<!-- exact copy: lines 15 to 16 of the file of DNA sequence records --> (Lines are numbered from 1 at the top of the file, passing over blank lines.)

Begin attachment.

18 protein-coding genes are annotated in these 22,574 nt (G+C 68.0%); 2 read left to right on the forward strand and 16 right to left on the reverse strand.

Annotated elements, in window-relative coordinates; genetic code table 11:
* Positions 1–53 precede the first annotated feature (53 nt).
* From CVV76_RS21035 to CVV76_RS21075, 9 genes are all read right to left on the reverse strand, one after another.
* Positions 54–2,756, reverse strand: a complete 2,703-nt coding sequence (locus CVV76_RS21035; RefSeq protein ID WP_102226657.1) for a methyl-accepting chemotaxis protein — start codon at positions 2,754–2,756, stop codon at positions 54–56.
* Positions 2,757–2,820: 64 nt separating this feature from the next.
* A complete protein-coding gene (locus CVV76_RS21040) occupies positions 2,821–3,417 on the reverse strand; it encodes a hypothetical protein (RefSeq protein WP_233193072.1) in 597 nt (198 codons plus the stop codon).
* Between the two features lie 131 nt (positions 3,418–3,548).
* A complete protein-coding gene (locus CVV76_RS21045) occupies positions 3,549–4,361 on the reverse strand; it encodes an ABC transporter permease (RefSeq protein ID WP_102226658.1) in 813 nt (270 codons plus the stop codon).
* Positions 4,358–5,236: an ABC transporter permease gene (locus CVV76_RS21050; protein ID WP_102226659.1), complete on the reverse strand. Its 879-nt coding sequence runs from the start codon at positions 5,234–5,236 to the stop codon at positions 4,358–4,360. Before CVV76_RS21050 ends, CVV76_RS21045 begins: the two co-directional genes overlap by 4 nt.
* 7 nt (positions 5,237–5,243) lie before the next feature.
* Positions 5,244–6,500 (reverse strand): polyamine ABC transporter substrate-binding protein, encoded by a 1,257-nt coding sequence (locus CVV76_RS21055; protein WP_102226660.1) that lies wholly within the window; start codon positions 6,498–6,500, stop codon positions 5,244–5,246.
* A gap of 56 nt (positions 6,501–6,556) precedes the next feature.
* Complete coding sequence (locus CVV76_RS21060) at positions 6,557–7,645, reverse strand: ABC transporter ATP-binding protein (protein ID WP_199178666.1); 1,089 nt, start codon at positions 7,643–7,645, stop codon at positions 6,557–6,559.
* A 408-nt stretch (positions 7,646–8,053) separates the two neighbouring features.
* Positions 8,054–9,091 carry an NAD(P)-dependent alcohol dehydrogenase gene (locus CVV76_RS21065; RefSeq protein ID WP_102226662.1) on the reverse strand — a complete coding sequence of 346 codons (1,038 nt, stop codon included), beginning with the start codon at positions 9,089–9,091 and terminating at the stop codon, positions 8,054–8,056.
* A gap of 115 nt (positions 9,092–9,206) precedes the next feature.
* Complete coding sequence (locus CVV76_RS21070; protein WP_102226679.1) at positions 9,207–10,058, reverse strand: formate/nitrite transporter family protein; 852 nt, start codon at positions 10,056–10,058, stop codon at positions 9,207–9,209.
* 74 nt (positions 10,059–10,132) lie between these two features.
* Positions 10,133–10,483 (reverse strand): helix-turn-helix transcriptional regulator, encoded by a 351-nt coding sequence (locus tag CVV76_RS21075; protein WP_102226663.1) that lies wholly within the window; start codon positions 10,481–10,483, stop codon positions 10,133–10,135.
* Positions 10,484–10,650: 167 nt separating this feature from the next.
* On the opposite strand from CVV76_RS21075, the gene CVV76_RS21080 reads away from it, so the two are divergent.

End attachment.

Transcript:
* A 408-nt stretch (positions 7,646–8,053) separates the two neighbouring features.
* Positions 8,054–9,091 carry an NAD(P)-dependent alcohol dehydrogenase gene (locus CVV76_RS21065; RefSeq protein ID WP_102226662.1) on the reverse strand — a complete coding sequence of 346 codons (1,038 nt, stop codon included), beginning with the start codon at positions 9,089–9,091 and terminating at the stop codon, positions 8,054–8,056.